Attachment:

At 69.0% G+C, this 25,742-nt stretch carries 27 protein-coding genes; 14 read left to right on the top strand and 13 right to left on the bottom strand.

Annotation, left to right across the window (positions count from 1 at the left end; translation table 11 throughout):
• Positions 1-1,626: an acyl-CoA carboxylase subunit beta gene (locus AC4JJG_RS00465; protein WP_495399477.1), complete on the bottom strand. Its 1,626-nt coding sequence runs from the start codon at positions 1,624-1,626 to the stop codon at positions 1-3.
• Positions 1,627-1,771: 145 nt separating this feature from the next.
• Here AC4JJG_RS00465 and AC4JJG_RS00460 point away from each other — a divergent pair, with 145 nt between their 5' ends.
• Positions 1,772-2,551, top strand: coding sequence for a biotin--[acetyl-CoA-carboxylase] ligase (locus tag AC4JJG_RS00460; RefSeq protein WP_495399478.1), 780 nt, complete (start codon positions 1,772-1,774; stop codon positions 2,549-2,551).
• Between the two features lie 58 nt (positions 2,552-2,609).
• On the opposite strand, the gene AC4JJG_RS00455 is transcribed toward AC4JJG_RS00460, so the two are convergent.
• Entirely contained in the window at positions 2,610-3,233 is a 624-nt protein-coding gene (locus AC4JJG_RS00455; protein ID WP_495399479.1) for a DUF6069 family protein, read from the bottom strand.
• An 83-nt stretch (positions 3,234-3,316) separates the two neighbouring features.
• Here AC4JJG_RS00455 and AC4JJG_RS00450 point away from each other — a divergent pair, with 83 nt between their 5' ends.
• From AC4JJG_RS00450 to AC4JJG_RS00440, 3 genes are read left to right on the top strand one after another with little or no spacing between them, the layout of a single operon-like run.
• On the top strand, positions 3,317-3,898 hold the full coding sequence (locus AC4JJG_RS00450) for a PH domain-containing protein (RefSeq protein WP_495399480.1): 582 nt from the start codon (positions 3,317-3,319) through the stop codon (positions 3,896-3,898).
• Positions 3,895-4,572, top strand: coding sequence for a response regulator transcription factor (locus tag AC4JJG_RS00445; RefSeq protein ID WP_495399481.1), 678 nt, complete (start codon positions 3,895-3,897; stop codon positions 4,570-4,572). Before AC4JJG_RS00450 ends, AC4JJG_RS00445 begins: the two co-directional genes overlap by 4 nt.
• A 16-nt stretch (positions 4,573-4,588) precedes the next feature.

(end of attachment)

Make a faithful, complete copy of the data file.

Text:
At 69.0% G+C, this 25,742-nt stretch carries 27 protein-coding genes; 14 read left to right on the top strand and 13 right to left on the bottom strand.

Annotation, left to right across the window (positions count from 1 at the left end; translation table 11 throughout):
• Positions 1-1,626: an acyl-CoA carboxylase subunit beta gene (locus AC4JJG_RS00465; protein WP_495399477.1), complete on the bottom strand. Its 1,626-nt coding sequence runs from the start codon at positions 1,624-1,626 to the stop codon at positions 1-3.
• Positions 1,627-1,771: 145 nt separating this feature from the next.
• Here AC4JJG_RS00465 and AC4JJG_RS00460 point away from each other — a divergent pair, with 145 nt between their 5' ends.
• Positions 1,772-2,551, top strand: coding sequence for a biotin--[acetyl-CoA-carboxylase] ligase (locus tag AC4JJG_RS00460; RefSeq protein WP_495399478.1), 780 nt, complete (start codon positions 1,772-1,774; stop codon positions 2,549-2,551).
• Between the two features lie 58 nt (positions 2,552-2,609).
• On the opposite strand, the gene AC4JJG_RS00455 is transcribed toward AC4JJG_RS00460, so the two are convergent.
• Entirely contained in the window at positions 2,610-3,233 is a 624-nt protein-coding gene (locus AC4JJG_RS00455; protein ID WP_495399479.1) for a DUF6069 family protein, read from the bottom strand.
• An 83-nt stretch (positions 3,234-3,316) separates the two neighbouring features.
• Here AC4JJG_RS00455 and AC4JJG_RS00450 point away from each other — a divergent pair, with 83 nt between their 5' ends.
• From AC4JJG_RS00450 to AC4JJG_RS00440, 3 genes are read left to right on the top strand one after another with little or no spacing between them, the layout of a single operon-like run.
• On the top strand, positions 3,317-3,898 hold the full coding sequence (locus AC4JJG_RS00450) for a PH domain-containing protein (RefSeq protein WP_495399480.1): 582 nt from the start codon (positions 3,317-3,319) through the stop codon (positions 3,896-3,898).
• Positions 3,895-4,572, top strand: coding sequence for a response regulator transcription factor (locus tag AC4JJG_RS00445; RefSeq protein ID WP_495399481.1), 678 nt, complete (start codon positions 3,895-3,897; stop codon positions 4,570-4,572). Before AC4JJG_RS00450 ends, AC4JJG_RS00445 begins: the two co-directional genes overlap by 4 nt.
• A 16-nt stretch (positions 4,573-4,588) precedes the next feature.